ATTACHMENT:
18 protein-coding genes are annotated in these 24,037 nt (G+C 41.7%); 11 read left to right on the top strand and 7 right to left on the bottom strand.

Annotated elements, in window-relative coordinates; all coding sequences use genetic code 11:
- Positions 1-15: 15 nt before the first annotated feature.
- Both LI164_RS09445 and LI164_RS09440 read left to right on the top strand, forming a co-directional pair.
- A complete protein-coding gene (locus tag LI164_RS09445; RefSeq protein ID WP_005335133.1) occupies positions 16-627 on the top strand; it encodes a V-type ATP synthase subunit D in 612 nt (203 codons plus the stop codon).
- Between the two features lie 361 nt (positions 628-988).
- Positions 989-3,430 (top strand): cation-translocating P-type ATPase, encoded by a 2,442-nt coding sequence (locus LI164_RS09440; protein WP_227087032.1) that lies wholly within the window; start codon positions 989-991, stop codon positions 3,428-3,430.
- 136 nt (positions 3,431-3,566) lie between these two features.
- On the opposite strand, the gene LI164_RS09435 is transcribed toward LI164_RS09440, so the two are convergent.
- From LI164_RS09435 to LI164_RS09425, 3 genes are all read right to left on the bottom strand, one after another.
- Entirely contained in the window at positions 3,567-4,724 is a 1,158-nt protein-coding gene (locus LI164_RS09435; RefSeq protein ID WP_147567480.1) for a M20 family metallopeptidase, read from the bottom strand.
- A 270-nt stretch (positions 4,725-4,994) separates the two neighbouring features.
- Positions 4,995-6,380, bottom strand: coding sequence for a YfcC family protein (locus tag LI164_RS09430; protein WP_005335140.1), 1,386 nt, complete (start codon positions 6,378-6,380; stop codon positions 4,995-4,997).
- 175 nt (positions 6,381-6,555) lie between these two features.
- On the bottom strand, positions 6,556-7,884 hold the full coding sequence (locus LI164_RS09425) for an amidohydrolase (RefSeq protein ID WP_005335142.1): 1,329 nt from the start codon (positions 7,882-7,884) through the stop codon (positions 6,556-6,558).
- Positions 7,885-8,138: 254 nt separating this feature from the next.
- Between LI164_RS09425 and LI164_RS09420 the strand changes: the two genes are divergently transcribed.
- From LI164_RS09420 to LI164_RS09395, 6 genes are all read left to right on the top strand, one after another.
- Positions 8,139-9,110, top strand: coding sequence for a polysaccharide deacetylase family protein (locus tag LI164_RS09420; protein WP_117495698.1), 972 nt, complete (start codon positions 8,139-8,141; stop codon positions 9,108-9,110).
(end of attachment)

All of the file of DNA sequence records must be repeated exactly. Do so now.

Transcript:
18 protein-coding genes are annotated in these 24,037 nt (G+C 41.7%); 11 read left to right on the top strand and 7 right to left on the bottom strand.

Annotated elements, in window-relative coordinates; all coding sequences use genetic code 11:
- Positions 1-15: 15 nt before the first annotated feature.
- Both LI164_RS09445 and LI164_RS09440 read left to right on the top strand, forming a co-directional pair.
- A complete protein-coding gene (locus tag LI164_RS09445; RefSeq protein ID WP_005335133.1) occupies positions 16-627 on the top strand; it encodes a V-type ATP synthase subunit D in 612 nt (203 codons plus the stop codon).
- Between the two features lie 361 nt (positions 628-988).
- Positions 989-3,430 (top strand): cation-translocating P-type ATPase, encoded by a 2,442-nt coding sequence (locus LI164_RS09440; protein WP_227087032.1) that lies wholly within the window; start codon positions 989-991, stop codon positions 3,428-3,430.
- 136 nt (positions 3,431-3,566) lie between these two features.
- On the opposite strand, the gene LI164_RS09435 is transcribed toward LI164_RS09440, so the two are convergent.
- From LI164_RS09435 to LI164_RS09425, 3 genes are all read right to left on the bottom strand, one after another.
- Entirely contained in the window at positions 3,567-4,724 is a 1,158-nt protein-coding gene (locus LI164_RS09435; RefSeq protein ID WP_147567480.1) for a M20 family metallopeptidase, read from the bottom strand.
- A 270-nt stretch (positions 4,725-4,994) separates the two neighbouring features.
- Positions 4,995-6,380, bottom strand: coding sequence for a YfcC family protein (locus tag LI164_RS09430; protein WP_005335140.1), 1,386 nt, complete (start codon positions 6,378-6,380; stop codon positions 4,995-4,997).
- 175 nt (positions 6,381-6,555) lie between these two features.
- On the bottom strand, positions 6,556-7,884 hold the full coding sequence (locus LI164_RS09425) for an amidohydrolase (RefSeq protein ID WP_005335142.1): 1,329 nt from the start codon (positions 7,882-7,884) through the stop codon (positions 6,556-6,558).
- Positions 7,885-8,138: 254 nt separating this feature from the next.
- Between LI164_RS09425 and LI164_RS09420 the strand changes: the two genes are divergently transcribed.
- From LI164_RS09420 to LI164_RS09395, 6 genes are all read left to right on the top strand, one after another.
- Positions 8,139-9,110, top strand: coding sequence for a polysaccharide deacetylase family protein (locus tag LI164_RS09420; protein WP_117495698.1), 972 nt, complete (start codon positions 8,139-8,141; stop codon positions 9,108-9,110).